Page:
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Friday, September 16, 2011


So I thought I’d make a post about the graphic novel I put together last semester. It’s called “Monster” (weirdly, I stuck with the first title that came to mind) and it was probably the most fun I’ve had on a project, ever.

(Not pictured: my good qualities)

I had always been interested in doing something like this, but assumed I didn’t have the patience or the know-how. Then I had the opportunity to set up a project for Advanced Studio, so I started putting images together. Originally, the plan was to make a book about someone trying to make a book about something trying to make a book – the images would start out very realistically rendered, and degenerate more and more into childlike scribbling. To complete the joke, I thought the person trying to make the book should very clearly be me. I started drawing up pages of self portraits in which I would argue with a dead fly on the windowsill, who would act as a sounding board for story ideas, berating any plotlines I might come up with, angry that I had swatted it. This whole book-inside-a-book plan fell through pretty quickly, and I was left with lots of drawings of myself staring down a dead housefly.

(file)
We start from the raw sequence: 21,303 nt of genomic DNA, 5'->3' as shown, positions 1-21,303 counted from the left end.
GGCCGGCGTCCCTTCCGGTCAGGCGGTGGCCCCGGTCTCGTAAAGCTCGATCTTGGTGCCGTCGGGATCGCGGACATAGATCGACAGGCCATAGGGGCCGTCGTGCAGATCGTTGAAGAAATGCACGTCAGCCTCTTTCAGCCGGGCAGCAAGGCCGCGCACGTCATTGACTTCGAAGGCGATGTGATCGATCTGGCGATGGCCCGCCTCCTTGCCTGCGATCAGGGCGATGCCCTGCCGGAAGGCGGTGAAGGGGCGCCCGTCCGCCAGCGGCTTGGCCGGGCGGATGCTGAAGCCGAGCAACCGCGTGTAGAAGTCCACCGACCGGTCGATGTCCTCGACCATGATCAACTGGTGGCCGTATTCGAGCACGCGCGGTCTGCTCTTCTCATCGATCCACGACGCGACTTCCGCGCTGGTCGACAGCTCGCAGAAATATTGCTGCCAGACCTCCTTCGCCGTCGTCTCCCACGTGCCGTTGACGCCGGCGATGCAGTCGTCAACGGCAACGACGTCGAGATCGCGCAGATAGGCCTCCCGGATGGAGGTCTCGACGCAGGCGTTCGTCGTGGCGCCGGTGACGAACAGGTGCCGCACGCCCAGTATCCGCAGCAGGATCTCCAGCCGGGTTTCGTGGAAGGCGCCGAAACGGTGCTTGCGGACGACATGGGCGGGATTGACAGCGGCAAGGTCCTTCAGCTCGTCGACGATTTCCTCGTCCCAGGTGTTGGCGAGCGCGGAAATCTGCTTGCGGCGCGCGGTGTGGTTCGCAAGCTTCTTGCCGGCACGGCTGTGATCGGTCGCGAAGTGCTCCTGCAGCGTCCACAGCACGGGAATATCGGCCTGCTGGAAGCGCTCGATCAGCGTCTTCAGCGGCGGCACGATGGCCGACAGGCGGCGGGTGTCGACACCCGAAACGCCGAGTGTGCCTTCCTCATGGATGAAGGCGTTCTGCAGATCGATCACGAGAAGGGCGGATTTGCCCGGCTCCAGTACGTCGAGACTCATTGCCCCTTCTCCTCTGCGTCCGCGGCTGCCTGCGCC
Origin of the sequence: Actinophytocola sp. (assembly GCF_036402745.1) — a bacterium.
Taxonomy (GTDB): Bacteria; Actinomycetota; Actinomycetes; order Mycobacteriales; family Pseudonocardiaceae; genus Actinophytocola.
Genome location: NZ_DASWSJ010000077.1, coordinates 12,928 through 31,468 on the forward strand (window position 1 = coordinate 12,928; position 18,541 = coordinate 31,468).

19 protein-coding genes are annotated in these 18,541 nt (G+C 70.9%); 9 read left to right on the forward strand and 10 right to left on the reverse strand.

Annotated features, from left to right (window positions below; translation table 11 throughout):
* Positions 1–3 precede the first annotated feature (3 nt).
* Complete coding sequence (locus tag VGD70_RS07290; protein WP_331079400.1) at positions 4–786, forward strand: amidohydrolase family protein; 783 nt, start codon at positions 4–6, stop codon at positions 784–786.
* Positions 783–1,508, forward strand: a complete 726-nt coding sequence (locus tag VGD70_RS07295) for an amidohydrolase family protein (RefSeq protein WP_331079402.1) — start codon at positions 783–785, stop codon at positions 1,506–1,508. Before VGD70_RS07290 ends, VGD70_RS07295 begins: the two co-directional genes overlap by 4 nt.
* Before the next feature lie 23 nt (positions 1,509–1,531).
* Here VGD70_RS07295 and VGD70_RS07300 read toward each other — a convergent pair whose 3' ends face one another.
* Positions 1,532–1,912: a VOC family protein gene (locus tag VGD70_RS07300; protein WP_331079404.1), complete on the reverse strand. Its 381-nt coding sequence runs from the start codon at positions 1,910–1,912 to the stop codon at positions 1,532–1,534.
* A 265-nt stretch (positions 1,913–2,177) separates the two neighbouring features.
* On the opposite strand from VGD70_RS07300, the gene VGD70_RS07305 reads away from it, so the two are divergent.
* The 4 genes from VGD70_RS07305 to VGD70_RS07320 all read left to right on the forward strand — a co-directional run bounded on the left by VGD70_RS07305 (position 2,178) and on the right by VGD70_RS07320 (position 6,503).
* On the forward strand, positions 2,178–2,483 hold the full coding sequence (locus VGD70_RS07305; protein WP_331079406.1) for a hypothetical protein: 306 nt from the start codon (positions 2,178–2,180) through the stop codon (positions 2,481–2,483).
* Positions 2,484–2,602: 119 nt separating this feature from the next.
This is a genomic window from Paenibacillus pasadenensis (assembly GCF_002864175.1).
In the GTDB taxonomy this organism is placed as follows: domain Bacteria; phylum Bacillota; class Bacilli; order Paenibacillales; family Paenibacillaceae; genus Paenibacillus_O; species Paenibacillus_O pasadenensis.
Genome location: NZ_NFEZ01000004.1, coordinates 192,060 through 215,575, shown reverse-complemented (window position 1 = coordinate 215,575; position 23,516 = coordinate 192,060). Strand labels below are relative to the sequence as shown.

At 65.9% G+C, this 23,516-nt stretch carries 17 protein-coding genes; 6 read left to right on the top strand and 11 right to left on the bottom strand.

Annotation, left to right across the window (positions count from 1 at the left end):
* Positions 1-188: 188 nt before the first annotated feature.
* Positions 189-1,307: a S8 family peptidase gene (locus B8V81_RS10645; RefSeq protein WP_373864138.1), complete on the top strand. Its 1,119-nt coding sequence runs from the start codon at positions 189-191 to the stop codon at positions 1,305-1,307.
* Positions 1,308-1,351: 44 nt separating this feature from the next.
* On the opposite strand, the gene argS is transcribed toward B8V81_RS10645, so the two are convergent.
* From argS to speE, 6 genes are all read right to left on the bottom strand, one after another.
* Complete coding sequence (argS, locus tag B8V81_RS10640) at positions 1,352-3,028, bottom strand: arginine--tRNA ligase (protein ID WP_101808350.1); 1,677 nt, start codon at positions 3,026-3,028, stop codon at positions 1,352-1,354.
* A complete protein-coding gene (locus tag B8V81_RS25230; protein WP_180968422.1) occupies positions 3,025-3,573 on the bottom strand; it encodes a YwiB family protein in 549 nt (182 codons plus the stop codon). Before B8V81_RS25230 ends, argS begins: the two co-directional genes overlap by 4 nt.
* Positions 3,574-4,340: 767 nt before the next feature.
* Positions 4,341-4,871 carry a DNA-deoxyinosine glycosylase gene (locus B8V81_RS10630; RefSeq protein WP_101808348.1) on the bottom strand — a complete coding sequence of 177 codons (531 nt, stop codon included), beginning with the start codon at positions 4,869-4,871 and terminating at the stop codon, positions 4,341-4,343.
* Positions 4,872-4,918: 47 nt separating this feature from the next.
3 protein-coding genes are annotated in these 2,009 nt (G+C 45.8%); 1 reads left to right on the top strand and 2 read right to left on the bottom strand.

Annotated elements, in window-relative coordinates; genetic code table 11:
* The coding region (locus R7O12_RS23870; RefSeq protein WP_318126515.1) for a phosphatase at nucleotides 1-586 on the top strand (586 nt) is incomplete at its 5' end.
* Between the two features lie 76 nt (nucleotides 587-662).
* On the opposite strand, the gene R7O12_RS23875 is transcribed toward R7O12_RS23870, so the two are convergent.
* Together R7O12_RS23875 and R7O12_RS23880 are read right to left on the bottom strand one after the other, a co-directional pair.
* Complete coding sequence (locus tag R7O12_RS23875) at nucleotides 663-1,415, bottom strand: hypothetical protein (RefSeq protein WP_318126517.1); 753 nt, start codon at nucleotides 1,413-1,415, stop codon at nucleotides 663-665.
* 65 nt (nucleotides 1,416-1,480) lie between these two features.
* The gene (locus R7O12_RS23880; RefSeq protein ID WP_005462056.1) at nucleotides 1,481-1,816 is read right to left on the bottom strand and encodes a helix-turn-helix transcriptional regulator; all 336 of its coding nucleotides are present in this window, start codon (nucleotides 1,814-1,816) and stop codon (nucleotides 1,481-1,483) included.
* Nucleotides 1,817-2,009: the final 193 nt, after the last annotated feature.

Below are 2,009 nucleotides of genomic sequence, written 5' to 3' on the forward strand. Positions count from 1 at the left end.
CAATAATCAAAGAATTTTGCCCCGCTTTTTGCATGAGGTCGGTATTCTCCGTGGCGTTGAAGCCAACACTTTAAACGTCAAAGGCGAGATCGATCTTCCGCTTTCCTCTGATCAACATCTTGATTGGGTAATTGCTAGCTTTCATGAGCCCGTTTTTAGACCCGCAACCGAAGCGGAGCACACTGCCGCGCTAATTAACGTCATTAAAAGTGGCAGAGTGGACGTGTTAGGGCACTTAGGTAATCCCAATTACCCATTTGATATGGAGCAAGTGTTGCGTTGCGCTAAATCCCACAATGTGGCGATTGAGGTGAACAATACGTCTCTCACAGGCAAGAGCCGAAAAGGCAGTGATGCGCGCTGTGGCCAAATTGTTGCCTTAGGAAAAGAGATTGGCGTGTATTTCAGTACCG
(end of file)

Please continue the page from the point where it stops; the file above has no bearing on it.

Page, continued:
I didn’t want to just scrap them. There was something about the wordless imagery that I really liked. When the dialogue was removed, the sort of absurdist element became something more serious. It reminded me of a child poking at a dead thing, trying to wake it up and slowly realizing that it won’t happen.

Not wanting to drop the comedic angle entirely, I split the book into three short sections that address the same issue in different ways. The fly section comes first. The second section is fairly abstract; it’s meant to address the same issues as the first, but in a more internalized way.

The third section is the only one containing any dialogue. Stylistically it’s much simpler and more cartoonish than the first two, and consists of an argument between an umbrella-headed child and a dying/dead fish, which made it the most fun to work on.

Which is all to say that it’s amazing what a little encouragement from professors and a deadline can help you come up with; I’m pretty sure I wouldn’t have finished this project without those elements. I’m tentatively sending it around to publishers now, but in the meantime I’m self-publishing on If you are interested in filling up your eyes with sweet, sweet images, this thing is for sale here. You could also ask for a copy if you see me around campus. I'm usually somewhere around David Hall.

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